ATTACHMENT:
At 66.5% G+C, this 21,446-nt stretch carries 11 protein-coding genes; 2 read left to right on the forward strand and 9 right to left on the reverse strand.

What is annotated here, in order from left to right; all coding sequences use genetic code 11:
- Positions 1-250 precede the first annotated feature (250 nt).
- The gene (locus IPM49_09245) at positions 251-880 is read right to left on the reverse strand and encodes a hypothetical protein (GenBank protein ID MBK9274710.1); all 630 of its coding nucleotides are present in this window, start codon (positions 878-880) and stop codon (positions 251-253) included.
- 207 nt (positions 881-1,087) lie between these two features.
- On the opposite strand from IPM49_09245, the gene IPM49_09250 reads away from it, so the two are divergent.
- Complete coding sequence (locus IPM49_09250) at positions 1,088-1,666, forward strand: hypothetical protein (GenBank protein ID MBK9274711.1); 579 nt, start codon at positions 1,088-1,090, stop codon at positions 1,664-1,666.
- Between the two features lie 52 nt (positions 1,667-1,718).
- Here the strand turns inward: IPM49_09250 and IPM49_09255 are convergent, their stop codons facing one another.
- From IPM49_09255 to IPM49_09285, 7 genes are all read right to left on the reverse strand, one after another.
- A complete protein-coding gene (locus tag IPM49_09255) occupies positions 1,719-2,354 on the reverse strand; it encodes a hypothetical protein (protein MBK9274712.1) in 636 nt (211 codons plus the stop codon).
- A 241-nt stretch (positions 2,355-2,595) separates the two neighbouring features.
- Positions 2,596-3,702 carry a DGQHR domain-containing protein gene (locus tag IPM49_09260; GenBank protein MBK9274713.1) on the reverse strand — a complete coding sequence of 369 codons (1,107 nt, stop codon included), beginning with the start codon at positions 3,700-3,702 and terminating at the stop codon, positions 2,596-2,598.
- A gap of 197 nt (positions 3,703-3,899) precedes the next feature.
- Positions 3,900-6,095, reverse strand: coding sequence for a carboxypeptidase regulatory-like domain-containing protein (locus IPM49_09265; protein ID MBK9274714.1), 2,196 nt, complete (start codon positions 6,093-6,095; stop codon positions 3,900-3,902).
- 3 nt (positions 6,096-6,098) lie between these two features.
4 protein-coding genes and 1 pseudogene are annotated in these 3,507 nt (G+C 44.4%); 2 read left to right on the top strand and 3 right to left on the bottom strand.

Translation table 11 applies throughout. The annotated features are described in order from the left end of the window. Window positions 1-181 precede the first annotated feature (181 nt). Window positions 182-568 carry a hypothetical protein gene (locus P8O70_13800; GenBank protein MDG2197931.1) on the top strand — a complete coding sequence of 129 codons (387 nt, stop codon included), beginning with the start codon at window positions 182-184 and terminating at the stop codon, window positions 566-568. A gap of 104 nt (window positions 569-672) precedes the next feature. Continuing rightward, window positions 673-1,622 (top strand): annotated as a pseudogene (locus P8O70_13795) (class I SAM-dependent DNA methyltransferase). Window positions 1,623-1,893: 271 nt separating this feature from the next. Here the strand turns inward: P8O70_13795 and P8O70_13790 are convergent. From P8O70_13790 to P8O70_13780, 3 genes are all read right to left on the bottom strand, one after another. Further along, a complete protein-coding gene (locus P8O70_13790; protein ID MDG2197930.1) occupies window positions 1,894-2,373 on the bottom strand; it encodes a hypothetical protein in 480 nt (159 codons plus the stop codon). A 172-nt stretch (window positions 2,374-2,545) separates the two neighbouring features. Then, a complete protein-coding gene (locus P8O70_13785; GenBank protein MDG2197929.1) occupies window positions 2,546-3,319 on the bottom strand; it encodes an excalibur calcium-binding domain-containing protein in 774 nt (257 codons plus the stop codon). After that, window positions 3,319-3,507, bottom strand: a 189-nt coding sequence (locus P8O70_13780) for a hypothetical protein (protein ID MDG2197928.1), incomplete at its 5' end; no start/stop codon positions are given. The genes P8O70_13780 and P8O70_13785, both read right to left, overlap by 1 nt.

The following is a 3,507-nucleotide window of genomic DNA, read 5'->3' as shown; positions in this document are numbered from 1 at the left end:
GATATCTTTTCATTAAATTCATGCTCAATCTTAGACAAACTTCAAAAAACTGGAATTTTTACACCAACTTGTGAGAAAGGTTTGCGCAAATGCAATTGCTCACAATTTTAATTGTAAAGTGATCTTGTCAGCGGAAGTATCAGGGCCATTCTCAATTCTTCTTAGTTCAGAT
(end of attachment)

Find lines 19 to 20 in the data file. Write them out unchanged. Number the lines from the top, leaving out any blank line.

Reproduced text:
The following is a 3,507-nucleotide window of genomic DNA, read 5'->3' as shown; positions in this document are numbered from 1 at the left end:
GATATCTTTTCATTAAATTCATGCTCAATCTTAGACAAACTTCAAAAAACTGGAATTTTTACACCAACTTGTGAGAAAGGTTTGCGCAAATGCAATTGCTCACAATTTTAATTGTAAAGTGATCTTGTCAGCGGAAGTATCAGGGCCATTCTCAATTCTTCTTAGTTCAGAT